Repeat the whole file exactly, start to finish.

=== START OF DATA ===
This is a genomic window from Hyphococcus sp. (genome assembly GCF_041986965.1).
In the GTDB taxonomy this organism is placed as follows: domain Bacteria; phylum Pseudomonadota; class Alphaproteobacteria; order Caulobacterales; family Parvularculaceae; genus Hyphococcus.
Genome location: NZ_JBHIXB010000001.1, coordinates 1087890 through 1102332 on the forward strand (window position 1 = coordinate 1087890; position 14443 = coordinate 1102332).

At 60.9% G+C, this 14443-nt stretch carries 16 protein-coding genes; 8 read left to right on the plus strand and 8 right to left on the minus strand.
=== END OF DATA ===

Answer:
This is a genomic window from Hyphococcus sp. (genome assembly GCF_041986965.1).
In the GTDB taxonomy this organism is placed as follows: domain Bacteria; phylum Pseudomonadota; class Alphaproteobacteria; order Caulobacterales; family Parvularculaceae; genus Hyphococcus.
Genome location: NZ_JBHIXB010000001.1, coordinates 1087890 through 1102332 on the forward strand (window position 1 = coordinate 1087890; position 14443 = coordinate 1102332).

At 60.9% G+C, this 14443-nt stretch carries 16 protein-coding genes; 8 read left to right on the plus strand and 8 right to left on the minus strand.